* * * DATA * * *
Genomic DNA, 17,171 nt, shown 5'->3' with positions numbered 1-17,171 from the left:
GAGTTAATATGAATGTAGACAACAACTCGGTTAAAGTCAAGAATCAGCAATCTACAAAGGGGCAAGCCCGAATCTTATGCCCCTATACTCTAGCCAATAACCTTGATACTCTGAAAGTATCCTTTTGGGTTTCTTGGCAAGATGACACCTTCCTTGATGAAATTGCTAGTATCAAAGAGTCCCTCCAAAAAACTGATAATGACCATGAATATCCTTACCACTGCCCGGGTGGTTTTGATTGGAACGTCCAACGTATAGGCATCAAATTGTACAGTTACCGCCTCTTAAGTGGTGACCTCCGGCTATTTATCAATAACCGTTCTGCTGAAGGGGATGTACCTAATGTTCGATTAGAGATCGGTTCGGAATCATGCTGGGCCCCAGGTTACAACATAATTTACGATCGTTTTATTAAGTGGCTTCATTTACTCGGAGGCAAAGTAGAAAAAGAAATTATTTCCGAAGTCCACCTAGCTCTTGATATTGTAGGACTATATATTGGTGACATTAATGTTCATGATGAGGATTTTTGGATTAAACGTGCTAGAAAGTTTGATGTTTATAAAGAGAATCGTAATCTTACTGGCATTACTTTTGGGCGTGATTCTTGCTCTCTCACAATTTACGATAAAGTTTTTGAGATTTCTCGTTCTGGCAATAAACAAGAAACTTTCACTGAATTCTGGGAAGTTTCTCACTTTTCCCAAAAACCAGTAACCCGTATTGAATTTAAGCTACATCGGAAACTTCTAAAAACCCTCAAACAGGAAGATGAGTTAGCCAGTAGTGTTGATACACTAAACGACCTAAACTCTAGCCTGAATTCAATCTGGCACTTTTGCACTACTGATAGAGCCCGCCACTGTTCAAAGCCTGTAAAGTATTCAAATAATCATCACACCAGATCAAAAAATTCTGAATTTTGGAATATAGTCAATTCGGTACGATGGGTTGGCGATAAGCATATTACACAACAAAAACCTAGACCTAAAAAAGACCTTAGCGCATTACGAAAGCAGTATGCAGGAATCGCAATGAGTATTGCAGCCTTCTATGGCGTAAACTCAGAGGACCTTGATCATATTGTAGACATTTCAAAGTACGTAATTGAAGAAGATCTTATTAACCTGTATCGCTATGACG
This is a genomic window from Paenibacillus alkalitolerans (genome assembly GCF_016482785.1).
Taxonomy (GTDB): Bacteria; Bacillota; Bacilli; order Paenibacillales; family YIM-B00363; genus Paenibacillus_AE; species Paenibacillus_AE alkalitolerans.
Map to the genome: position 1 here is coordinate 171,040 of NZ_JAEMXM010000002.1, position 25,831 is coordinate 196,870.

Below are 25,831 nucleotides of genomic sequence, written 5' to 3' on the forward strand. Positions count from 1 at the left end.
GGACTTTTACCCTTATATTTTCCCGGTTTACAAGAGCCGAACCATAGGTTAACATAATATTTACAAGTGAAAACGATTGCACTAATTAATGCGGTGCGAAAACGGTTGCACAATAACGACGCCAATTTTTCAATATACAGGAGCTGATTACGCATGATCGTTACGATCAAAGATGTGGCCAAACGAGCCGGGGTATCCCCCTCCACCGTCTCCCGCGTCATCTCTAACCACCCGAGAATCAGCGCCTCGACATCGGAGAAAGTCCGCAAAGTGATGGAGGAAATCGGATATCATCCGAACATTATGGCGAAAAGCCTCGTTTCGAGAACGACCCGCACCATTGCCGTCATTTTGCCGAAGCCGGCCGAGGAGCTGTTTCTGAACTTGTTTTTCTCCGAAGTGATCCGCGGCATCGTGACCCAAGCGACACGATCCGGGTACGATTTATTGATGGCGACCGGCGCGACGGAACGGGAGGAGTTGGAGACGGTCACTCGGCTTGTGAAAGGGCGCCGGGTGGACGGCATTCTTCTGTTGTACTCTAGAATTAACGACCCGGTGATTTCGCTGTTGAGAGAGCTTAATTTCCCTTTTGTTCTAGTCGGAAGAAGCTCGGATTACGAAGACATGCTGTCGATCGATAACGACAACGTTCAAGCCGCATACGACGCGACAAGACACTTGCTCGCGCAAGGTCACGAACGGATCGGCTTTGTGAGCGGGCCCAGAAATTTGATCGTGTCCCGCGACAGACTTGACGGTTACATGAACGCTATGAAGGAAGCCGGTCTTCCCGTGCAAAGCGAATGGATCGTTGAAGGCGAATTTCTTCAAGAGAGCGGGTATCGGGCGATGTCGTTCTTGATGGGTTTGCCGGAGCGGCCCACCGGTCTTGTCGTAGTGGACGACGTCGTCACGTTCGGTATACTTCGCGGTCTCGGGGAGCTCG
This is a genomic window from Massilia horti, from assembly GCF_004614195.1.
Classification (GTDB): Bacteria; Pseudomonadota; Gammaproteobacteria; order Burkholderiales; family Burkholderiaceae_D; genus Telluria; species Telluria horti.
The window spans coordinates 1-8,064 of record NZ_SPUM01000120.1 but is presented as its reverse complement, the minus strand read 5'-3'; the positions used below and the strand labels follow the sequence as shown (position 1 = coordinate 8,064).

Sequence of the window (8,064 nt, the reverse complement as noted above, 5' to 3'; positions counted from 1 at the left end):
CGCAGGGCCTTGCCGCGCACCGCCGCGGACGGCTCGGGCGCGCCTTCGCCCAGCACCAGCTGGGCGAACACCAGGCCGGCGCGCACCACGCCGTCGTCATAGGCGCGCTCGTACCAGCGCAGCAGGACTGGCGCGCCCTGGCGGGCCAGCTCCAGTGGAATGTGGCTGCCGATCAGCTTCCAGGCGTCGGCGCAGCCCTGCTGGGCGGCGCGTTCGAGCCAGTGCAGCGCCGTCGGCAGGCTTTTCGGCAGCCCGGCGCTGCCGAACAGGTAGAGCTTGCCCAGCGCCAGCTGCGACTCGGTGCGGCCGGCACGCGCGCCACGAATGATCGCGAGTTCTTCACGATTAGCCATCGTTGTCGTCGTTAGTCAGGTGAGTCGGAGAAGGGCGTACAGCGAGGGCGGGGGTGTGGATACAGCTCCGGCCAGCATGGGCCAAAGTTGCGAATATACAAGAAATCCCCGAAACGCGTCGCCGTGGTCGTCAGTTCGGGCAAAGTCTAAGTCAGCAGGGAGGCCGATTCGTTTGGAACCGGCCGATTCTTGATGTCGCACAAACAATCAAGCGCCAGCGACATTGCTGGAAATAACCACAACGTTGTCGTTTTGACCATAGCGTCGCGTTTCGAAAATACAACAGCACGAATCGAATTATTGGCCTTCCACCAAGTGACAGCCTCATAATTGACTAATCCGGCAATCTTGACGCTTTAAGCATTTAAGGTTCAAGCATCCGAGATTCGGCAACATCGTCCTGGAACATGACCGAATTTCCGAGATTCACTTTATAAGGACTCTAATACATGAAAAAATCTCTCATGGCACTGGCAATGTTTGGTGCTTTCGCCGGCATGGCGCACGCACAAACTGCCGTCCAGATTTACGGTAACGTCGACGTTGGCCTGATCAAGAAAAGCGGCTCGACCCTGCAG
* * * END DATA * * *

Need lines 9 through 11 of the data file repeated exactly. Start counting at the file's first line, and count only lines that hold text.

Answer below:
Classification (GTDB): Bacteria; Pseudomonadota; Gammaproteobacteria; order Burkholderiales; family Burkholderiaceae_D; genus Telluria; species Telluria horti.
The window spans coordinates 1-8,064 of record NZ_SPUM01000120.1 but is presented as its reverse complement, the minus strand read 5'-3'; the positions used below and the strand labels follow the sequence as shown (position 1 = coordinate 8,064).

Sequence of the window (8,064 nt, the reverse complement as noted above, 5' to 3'; positions counted from 1 at the left end):